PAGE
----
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Nichia Corp. v. Everlight Americas, Inc.

No Error in Denial of Permanent Injunction Where Record Indicated Past Willingness to License

Nichia Corp. v. Everlight Americas, Inc., (Fed. Cir. Apr. 28, 2017) (Reyna, Hughes, STOLL) (E.D. Tex.: Gilstrap) (3 of 5 stars)

Fed Cir affirms bench judgment of liability for patent infringement and denial of permanent injunction. Nichia’s patents related to designs and methods for manufacturing LEDs. The district court did not clearly err in finding Nichia’s claims valid and infringed. The opinion discusses how the district court correctly construed the claims. It rejects Everlight’s argument that “if different words are used in the claim and specification, then we must read that distinction as an intended difference.” Slip op. at 10. While different terms may denote different meanings in some patents, that was not the case here. The opinion also rejects Everlight’s invalidity arguments as lacking both in the references and in the reason to combine. As to each of Nichia’s three patents, the opinion is generally fact-specific.

The district court did not abuse its discretion in declining to enter a permanent injunction against in Everlight, at least because Nichia failed to demonstrate that irreparable harm would result absent an injunction. The district court did not clearly err in finding that Nichia was not in meaningful competition with Everlight, noting that “Nichia is an LED manufacturer as well as a packager, while Everlight is solely an LED packager.” Slip op. at 23. Compared to Nichia’s total sales, Everlight’s sales were “the proverbial drop in the bucket.” Id. Similarly, the district court did not err in concluding that Nichia had failed to demonstrate a single lost sale attributable to Everlight’s activity. And the district court did not err in rejecting Nichia’s price erosion argument, pointing out that there were other low-price competitors in the market besides Everlight that were applying price pressure to Nichia. The district court also did not err in concluding that Nichia’s past willingness to license its patents weighed against a finding of irreparable harm. Per Acumed, 551 F.3d 1323 (Fed. Cir. 2008), the district court was entitled to rely on past licensing activity as suggesting that a royalty would be sufficient to remedy any infringement.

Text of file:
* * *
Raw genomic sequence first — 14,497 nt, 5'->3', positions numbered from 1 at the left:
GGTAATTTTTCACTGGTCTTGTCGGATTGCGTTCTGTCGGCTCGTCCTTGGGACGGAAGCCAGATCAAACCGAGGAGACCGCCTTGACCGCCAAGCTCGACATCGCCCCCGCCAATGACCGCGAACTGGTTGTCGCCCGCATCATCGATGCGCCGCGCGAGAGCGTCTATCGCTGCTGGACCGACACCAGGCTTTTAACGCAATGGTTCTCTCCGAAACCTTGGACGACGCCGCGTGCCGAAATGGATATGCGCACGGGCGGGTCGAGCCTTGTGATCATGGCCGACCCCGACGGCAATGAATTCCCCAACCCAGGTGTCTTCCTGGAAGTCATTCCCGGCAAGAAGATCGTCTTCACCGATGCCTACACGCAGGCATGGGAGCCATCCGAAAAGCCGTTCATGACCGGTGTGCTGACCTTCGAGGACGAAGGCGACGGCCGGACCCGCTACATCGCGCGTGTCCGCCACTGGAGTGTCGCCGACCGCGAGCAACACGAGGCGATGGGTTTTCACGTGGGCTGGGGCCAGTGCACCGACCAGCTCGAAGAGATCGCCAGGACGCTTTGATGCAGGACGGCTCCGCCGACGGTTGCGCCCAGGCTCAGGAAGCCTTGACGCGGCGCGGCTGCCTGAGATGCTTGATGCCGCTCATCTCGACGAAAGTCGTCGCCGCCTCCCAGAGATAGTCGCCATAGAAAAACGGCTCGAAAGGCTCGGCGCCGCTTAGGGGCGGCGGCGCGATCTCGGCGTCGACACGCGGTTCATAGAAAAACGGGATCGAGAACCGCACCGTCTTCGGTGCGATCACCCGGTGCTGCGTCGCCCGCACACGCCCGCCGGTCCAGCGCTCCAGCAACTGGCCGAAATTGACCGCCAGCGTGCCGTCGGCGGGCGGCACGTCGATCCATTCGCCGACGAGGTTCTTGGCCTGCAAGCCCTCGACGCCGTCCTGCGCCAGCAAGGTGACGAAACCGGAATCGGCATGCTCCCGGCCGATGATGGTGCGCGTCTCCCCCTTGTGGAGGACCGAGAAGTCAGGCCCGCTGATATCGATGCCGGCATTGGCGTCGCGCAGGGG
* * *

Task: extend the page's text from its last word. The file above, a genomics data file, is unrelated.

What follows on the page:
KEYWORDS: CLAIM CONSTRUCTION; INFRINGEMENT (YES); INVALIDITY (NO); PERMANENT INJUNCTION (NO)